Home Vision Entertainment presents
Devils on the Doorstep (2000)
"With your eyes closed, can you see me?"- Ma Dasan (Jiang Wen)
Stars: Jiang Wen, Jiang Hongbo, Kagawa Teruyuki, Yuan Ding, Cong Zhijun, Xi Zi
Other Stars: Li Haibin, Cai Weidong, Chen Shu, Chen Lianmei, Shi Jianquan, Chen Qiang, David Wu, Zhou Haizhao
Director: Jiang Wen
MPAA Rating: Not Rated for (violence, nudity)
Run Time: 02h:19m:16s
Release Date: 2005-04-19
DVD ReviewIt's simply amazing to me how some movies, whether they are big Hollywood releases or independently released foreign pictures, simply slip through the cracks and go unnoticed, even by the most avid of film buffs. 2000's Devils on the Doorstep is a prime example of such a sorely ignored film.
Devils on the Doorstep was directed by Jiang Wen (In the Heat of the Sun), an actor-turned-director who has also written the film and stars as the bumbling hero, Ma Dasan. It's 1945 China, and Ma is in the middle of making love when he gets a knock at his door. The sword-wielding stranger commands Ma to shut his eyes and will only give his name as "Me." The stranger leaves two large sacks whose contents are a Japanese soldier and his Chinese interpreter. The stranger vows to return soon to collect his bags, but warns Ma that if anything happens to the two men, he will suffer dire consequences.
From here, the film becomes a tight character study of Ma and his "prisoners" with enough plot development to come that by stating them here would take quite a bit away from an audience's initial viewing experience. However, it should be noted that the final act of the film is unexpectedly violent, and very disturbing.
One of the joys of this film is watching Jiang Wen, as an actor, react so genuinely to the situation that he has been thrown into. Not only is his self-written dialogue very witty, but his facial expressions alone are enough to carry Ma Dasan's plight to the utmost level of realism.
As a director, Jiang Wen is a powerhouse with the camera, getting as tight in as possible on shots of his actors reacting to very tense moments, and pulling back to allow the viewer to take in the beautiful black-and-white scenery. His tightly written screenplay moves the story along at a brisk pace, especially for a film that runs almost two and a half hours.
American director Steven Soderbergh (Ocean's Twelve) introduces the film on this disc and his discussion about his relationship with Jiang Wen and the history behind his discovery of Devils on the Doorstep is one of the most informative, and insightful introductions to any film, and thoroughly prepared me for viewing for this project, one I had never previously heard of. Make sure to watch this introduction before viewing the film because it is priceless.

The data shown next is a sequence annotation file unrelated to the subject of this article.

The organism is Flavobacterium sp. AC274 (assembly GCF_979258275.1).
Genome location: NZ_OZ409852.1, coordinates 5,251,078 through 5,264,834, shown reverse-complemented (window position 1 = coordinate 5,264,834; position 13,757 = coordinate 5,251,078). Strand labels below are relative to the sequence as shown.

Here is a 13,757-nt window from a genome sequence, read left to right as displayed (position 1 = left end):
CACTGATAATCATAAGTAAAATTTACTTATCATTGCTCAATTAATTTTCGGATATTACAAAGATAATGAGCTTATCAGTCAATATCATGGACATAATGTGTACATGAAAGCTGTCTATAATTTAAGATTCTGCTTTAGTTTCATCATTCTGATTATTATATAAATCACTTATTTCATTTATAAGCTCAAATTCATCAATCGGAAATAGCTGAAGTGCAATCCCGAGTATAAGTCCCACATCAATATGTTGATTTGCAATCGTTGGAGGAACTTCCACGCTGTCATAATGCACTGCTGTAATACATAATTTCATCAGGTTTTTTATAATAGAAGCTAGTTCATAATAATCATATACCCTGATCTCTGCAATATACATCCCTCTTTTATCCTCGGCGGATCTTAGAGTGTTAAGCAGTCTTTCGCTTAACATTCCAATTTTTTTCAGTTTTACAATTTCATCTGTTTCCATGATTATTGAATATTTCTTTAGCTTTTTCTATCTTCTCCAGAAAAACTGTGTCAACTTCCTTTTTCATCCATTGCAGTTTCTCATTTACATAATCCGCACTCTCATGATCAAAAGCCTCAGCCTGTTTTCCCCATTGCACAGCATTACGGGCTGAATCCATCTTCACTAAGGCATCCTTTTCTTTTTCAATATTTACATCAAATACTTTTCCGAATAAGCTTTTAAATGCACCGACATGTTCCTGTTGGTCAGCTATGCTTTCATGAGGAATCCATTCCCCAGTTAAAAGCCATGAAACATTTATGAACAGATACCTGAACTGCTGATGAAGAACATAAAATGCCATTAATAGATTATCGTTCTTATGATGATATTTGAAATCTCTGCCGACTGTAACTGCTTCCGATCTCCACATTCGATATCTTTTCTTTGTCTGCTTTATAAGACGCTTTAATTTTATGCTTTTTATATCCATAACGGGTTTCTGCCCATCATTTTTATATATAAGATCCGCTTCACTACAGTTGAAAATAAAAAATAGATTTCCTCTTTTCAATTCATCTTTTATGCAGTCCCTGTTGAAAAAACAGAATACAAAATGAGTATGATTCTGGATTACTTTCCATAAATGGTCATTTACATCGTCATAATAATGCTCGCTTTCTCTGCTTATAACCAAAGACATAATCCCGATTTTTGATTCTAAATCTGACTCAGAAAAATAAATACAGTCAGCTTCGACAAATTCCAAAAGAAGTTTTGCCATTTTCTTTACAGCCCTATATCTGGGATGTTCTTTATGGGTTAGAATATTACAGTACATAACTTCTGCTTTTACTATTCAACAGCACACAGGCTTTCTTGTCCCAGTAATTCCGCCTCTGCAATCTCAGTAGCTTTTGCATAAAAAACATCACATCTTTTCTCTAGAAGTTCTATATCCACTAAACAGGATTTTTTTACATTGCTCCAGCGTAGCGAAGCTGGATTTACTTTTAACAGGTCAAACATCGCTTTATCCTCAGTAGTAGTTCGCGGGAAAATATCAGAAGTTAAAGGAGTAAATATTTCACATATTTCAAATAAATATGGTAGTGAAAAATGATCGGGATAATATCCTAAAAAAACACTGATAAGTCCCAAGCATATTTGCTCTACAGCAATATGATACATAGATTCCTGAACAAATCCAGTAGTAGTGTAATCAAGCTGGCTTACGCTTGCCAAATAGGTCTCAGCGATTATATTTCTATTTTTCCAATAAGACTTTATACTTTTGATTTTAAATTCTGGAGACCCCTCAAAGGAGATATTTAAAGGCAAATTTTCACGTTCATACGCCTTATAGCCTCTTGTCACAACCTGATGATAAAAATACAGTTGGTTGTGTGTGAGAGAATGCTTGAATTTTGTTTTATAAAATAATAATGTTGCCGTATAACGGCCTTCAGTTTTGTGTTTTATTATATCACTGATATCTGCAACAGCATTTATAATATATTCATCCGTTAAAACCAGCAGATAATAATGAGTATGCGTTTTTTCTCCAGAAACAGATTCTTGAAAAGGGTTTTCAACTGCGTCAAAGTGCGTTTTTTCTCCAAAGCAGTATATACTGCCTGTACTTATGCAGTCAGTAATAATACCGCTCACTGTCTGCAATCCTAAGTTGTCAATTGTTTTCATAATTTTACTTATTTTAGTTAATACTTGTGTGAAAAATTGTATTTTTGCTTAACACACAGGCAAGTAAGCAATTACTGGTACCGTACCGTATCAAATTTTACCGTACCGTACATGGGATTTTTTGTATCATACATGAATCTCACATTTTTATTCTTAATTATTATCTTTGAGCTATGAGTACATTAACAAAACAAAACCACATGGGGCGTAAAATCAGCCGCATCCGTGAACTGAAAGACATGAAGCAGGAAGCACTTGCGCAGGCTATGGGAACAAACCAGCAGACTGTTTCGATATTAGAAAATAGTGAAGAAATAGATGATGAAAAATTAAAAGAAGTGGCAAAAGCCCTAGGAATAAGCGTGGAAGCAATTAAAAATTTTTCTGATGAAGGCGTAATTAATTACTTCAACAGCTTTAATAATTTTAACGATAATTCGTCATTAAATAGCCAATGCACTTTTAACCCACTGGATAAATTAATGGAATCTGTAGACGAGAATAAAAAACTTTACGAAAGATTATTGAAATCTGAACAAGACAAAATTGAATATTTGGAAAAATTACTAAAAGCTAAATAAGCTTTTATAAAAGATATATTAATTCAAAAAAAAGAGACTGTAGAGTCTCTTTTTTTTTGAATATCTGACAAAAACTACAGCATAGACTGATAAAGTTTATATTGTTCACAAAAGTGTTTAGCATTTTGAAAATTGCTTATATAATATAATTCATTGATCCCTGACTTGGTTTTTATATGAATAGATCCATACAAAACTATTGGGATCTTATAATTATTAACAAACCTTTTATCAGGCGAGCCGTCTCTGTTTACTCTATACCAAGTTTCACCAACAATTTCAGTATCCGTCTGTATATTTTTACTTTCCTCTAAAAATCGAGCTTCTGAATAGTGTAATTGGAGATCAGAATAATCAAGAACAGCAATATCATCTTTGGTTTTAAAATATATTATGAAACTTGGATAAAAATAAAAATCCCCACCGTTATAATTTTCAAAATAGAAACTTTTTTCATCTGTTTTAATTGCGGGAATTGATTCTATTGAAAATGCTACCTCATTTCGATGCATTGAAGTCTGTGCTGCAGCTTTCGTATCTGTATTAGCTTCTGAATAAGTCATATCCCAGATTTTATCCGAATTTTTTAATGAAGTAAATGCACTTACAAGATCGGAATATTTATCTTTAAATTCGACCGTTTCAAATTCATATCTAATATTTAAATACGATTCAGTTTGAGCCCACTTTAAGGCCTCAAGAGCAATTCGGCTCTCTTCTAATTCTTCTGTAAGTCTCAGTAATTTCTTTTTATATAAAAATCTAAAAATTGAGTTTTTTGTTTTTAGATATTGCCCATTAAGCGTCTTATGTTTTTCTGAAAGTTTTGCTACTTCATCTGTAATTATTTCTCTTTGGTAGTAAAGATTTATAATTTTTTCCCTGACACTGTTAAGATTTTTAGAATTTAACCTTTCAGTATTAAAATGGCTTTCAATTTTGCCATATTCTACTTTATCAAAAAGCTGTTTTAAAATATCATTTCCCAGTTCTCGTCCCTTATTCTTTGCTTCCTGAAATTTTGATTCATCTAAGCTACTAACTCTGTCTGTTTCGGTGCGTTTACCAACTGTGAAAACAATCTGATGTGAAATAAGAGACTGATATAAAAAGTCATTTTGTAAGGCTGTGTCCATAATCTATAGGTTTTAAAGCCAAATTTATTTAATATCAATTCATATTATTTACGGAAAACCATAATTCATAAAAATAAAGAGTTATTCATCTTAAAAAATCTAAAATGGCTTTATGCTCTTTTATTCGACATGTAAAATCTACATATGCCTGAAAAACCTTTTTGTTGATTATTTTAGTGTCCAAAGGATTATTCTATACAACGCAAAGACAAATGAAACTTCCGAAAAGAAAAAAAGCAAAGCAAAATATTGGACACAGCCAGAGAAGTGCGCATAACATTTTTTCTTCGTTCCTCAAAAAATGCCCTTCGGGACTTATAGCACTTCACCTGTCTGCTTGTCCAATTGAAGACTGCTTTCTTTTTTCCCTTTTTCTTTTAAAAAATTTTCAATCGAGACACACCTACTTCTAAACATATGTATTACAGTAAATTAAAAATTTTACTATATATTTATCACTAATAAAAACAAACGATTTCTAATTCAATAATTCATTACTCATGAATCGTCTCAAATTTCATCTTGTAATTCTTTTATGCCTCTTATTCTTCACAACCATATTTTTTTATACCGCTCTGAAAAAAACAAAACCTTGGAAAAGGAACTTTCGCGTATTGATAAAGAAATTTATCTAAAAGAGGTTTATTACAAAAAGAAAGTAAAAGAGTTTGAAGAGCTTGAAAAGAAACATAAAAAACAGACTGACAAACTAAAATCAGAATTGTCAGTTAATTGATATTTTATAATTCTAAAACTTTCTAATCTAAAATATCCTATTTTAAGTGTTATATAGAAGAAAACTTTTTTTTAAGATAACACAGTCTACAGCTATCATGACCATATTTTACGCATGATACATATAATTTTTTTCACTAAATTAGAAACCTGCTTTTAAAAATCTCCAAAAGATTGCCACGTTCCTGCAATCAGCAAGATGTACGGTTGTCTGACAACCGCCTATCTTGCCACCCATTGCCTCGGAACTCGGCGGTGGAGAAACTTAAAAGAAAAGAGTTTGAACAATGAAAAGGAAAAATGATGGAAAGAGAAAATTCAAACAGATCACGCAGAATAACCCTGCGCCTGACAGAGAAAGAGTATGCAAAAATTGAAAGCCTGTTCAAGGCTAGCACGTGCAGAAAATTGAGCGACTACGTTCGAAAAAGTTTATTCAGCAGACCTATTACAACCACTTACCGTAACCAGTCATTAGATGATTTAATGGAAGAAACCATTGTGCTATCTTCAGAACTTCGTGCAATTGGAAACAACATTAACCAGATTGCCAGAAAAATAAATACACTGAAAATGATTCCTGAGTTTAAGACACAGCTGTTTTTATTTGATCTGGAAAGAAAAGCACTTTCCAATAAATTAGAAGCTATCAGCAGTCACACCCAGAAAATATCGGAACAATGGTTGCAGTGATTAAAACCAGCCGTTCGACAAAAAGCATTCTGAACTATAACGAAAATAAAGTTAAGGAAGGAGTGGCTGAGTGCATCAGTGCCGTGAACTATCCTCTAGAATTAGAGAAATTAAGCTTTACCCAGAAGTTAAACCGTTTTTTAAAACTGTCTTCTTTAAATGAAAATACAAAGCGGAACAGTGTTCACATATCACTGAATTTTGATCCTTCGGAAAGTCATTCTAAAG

Rating for Style: A
Rating for Substance: A
|Aspect Ratio||1.85:1 - Widescreen|
|Original Aspect Ratio||yes|
Image Transfer Review: The film is presented in 1.85:1 anamorphic widescreen, and this transfer does a wonderful job of bringing Jiang Wen's original vision to the small screen. Shot in black and white, the film looks gorgeous, with the well-rendered grays aided by solid contrast and black levels. Images are always sharp and, aside from a small bit of grain, are free from blemishes.
Image Transfer Grade: B+
|DS 2.0||Chinese, Japanese||yes|
Audio Transfer Review: There are both Dolby Digital 5.1 and 2.0 tracks available, but the 5.1 is the better of the two, sporting wider dynamic range, tighter, more aggressive bass, and more involvement from the surrounds. Dialogue is sharp and crisp in both mixes, never being overcome by the music or other sound effects.
Audio Transfer Grade: B+
Disc ExtrasAnimated menu with music
Scene Access with 25 cues and remote access
Subtitles/Captions in English with remote access
1 Original Trailer(s)
Packaging: Keep Case
- Reprinted interview with director Jiang Wen on the booklet inside the DVD case.
- Introduction by Steven Soderbergh - Short piece featuring the acclaimed director discussing Devils on the Doorstep.
Extras Grade: C-
Final CommentsDevils on the Doorstep is a little-seen Chinese film that is finally getting the chance at a larger audience, thanks to Home Vision Entertainment. The excellent audio and video presentations are accompanied by a couple of nice extras, including a wonderful introduction by director Steven Soderbergh.
Chuck Aliaga 2005-04-19